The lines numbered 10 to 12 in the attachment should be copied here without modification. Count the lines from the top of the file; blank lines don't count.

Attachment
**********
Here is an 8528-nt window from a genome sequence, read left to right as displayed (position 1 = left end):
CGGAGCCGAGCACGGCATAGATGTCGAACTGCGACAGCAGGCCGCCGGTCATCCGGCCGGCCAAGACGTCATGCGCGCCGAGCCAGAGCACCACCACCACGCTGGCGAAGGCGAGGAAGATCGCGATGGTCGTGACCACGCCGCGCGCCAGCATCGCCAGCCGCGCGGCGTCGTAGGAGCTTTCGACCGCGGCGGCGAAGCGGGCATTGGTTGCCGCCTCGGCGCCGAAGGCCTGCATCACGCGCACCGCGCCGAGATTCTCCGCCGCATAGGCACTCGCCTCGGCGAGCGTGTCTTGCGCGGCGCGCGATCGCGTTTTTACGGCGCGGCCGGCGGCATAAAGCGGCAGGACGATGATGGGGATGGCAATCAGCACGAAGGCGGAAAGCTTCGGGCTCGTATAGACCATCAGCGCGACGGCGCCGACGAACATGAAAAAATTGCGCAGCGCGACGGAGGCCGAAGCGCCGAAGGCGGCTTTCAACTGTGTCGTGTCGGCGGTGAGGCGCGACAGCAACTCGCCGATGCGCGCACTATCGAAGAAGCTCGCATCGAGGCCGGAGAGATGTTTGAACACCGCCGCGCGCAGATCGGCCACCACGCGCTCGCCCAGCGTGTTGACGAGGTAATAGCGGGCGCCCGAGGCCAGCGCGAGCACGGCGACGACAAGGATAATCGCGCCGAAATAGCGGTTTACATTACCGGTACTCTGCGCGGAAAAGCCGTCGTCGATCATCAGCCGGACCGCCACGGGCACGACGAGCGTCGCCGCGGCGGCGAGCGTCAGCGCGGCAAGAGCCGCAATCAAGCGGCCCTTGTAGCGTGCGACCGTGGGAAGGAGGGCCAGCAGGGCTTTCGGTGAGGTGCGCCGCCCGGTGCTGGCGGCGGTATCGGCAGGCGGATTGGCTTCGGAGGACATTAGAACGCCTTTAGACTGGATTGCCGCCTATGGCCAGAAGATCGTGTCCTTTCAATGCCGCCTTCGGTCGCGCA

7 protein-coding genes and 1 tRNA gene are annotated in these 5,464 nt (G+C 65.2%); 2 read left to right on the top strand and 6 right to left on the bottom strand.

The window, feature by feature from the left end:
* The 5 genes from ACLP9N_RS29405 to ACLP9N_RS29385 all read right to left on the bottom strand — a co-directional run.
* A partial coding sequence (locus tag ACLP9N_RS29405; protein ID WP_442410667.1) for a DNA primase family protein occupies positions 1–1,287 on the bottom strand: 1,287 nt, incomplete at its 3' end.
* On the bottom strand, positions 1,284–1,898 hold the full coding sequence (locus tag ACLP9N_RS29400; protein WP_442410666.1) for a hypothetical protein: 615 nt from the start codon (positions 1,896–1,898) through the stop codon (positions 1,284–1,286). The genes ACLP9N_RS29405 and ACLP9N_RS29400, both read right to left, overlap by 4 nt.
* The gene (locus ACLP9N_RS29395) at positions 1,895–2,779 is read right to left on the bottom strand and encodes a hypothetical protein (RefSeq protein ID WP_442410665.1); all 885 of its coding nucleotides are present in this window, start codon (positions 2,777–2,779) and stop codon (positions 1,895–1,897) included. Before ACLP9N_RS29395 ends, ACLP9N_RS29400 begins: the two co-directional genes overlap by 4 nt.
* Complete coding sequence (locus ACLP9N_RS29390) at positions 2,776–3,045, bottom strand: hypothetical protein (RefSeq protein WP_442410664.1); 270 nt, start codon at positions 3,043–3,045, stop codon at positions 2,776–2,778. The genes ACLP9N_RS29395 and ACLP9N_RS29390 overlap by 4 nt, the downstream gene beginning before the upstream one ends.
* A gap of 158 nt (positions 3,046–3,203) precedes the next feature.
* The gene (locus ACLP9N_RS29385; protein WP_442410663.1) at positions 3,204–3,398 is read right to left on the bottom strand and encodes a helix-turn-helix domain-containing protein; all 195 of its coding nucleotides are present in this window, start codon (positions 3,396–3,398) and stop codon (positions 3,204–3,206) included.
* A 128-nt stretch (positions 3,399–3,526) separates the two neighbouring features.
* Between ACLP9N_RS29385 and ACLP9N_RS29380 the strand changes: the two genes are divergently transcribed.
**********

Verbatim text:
* A gap of 158 nt (positions 3,046–3,203) precedes the next feature.
* The gene (locus ACLP9N_RS29385; protein WP_442410663.1) at positions 3,204–3,398 is read right to left on the bottom strand and encodes a helix-turn-helix domain-containing protein; all 195 of its coding nucleotides are present in this window, start codon (positions 3,396–3,398) and stop codon (positions 3,204–3,206) included.
* A 128-nt stretch (positions 3,399–3,526) separates the two neighbouring features.